In August, Selena Gomez put out a statement sharing her experience with depression, panic attacks and anxiety as side-effects of her previously-known struggle with lupus: "I want to be proactive and focus on maintaining my health and happiness and have decided that the best way forward is to take some time off… I know I am not alone by sharing this, I hope others will be encouraged to address their own issues." In September, Bruce Springsteen opened up about having severe depression in his early sixties in the lead-up to his memoir Born to Run. "It was like all my notorious energy, something that had been mine to command for most of my life, had been cruelly stolen away," Springsteen wrote. "I was a walking husk." Throughout the fall, Carmen Elle of DIANA got candid about how her anxiety impacted the Toronto synthpop group in several interviews. Speaking with Daily VICE, Elle noted how much more comfortable she and other musicians have become about talking about mental health. "As soon as I started being like 'Oh… I have a lot of touring anxiety,' other musicians have started to come up and be like 'Oh, me too.' I'm at a radically new stage on a personal level."

One of the hardest confessions to read came from Kid Cudi, who posted a heartbreaking status on his Facebook page in October that he had entered rehab to overcome depression and suicidal thoughts. One word stood out in particular: ashamed. Of everything musicians have shared publicly on mental health in 2016, Cudi's was one of the most necessary. Open dialogue on mental health is especially a hurdle for men, particularly in rap, when masculinity is falsely equated with bottling up feelings of weakness. Driven by support for Cudi, black Twitter formed a community around the hashtag #YouGoodMan where people of colour could find each other to engage in judgment-free conversations on mental health and its intersections with race and masculinity, including a thread of songs about black men and mental health. Discussion in #YouGoodMan grew to include concerns and well-wishes for Kanye West following his reported hospitalization in November, the same day all remaining dates of the Saint Pablo Tour were cancelled.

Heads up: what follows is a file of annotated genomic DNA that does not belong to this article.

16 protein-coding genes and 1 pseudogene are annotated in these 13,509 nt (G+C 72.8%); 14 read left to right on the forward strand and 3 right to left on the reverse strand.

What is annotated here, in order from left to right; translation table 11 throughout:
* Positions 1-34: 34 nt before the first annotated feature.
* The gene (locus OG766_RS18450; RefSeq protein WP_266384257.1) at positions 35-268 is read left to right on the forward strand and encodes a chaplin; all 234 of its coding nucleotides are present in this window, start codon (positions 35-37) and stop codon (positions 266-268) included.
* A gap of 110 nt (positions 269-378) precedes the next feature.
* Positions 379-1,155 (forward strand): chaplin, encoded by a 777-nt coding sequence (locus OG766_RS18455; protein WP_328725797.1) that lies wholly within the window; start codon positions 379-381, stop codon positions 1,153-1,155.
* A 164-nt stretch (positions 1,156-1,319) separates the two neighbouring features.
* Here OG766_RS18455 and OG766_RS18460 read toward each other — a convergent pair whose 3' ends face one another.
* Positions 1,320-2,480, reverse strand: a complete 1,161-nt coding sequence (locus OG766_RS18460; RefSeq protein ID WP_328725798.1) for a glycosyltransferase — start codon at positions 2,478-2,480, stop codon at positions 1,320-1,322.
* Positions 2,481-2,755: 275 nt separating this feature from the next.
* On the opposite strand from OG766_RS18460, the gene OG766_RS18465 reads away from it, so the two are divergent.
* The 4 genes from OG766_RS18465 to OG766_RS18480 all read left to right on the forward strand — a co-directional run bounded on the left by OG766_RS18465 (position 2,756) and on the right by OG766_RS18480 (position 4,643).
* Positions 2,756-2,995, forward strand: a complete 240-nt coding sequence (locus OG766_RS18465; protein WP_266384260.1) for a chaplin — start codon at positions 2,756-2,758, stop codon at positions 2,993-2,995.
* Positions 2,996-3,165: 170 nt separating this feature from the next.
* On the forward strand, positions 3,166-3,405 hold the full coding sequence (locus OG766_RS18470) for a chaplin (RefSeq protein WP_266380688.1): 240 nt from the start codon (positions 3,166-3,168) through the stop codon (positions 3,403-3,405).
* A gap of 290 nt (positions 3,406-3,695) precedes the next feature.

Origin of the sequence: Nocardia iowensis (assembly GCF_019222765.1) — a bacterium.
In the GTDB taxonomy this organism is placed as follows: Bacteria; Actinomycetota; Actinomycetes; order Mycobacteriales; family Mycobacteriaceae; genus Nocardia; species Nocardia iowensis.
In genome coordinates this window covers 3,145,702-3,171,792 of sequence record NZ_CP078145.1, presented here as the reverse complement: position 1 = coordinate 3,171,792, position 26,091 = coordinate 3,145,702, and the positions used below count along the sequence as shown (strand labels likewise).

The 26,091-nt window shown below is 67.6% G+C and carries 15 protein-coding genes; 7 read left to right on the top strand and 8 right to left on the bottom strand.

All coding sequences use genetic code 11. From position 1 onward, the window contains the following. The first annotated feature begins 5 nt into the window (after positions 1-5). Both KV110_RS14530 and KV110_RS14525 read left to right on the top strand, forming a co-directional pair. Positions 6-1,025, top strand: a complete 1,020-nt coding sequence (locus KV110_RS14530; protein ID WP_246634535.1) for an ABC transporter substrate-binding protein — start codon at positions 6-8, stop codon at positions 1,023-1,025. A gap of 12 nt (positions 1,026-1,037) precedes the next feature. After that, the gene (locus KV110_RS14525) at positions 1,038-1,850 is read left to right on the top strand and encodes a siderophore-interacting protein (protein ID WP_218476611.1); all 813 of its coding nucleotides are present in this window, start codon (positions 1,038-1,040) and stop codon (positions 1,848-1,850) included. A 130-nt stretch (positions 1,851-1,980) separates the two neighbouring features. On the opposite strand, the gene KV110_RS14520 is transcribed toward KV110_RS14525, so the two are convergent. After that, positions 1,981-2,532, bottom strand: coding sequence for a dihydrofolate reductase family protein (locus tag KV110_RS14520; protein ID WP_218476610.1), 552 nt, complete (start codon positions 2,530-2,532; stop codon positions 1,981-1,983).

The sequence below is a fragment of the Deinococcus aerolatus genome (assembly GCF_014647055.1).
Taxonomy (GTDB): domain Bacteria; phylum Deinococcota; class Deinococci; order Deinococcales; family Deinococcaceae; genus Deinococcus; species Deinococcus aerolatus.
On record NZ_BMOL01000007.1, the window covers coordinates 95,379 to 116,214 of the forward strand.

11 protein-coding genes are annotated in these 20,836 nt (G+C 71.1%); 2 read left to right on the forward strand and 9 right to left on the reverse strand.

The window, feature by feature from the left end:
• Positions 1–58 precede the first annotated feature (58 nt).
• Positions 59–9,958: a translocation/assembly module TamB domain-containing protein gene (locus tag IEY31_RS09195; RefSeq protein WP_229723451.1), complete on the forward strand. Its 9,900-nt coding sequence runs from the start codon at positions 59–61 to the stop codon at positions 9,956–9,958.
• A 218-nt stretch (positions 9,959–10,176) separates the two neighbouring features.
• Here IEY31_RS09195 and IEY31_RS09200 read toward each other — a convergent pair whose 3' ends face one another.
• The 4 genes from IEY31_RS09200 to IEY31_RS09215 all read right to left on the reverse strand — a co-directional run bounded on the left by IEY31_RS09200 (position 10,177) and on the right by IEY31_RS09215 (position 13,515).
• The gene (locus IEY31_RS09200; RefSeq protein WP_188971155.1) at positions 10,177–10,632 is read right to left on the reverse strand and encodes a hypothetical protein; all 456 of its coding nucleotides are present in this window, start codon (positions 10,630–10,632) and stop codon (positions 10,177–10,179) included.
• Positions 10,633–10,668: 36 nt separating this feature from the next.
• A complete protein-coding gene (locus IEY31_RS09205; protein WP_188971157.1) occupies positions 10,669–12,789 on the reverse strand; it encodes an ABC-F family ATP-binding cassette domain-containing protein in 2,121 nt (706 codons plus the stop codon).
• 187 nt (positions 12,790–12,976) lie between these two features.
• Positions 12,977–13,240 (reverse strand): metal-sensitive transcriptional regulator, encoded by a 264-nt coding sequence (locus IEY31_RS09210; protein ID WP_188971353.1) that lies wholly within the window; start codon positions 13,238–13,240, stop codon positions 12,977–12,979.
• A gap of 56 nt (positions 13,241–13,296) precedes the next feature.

But all this expanding press and social media coverage of musicians and mental health isn't without bad judgment calls. Complex ran an exploitative, highly speculative piece on West involving a clinical psychologist answering a series of "what ifs" based on his rumored psychiatric evaluation. Questions covered drug tests, involuntary versus voluntary evaluations, and what the worst-case scenario could be. Sympathy for musicians struggling with mental health also hasn't been consistent across the board, but rather a matter of convenient narratives. The same social media users who bullied Bieber following his Instagram post about depression paid Zayn far more respect overall in the wake of his tweet on anxiety, but even then, media coverage on both encompassed speculative or sensational stories. In the case of someone like West, all we can do is wait and hope he pulls through this time in his life. It's not worth anyone's time to go looking for "clues" in past interviews, trying to bend The Life of Pablo lyrics to support theories on his future, or assuming West has issue XYZ based on clickbait.

After returning to the stage in November, Cudi posted another status update about his mental health on Facebook, shouting out close friends and collaborators for their love throughout his recovery, his new state of mind, and promising a round of thank-you hugs. One name stood out in particular: Zayn. Just months ago, Zayn was in Cudi's place, coming to terms with mental health as part of his identity online. Someone reading this is sure to go through their own period of darkness in the future, and along with music itself, the support of tweets, Instagrams, and Facebook posts from the artists they love will be there. But social media is not the be-all end-all for normalizing mental health dialogue. If our collective understanding of music and mental health is to advance past 2016, the music industry needs to communicate better with artists and professionals on their needs, media outlets have to follow ethical policies on covering health period, and the conversation needs to keep going offline. Jill Krajewski is a writer who lives in Toronto. Follow her on Twitter.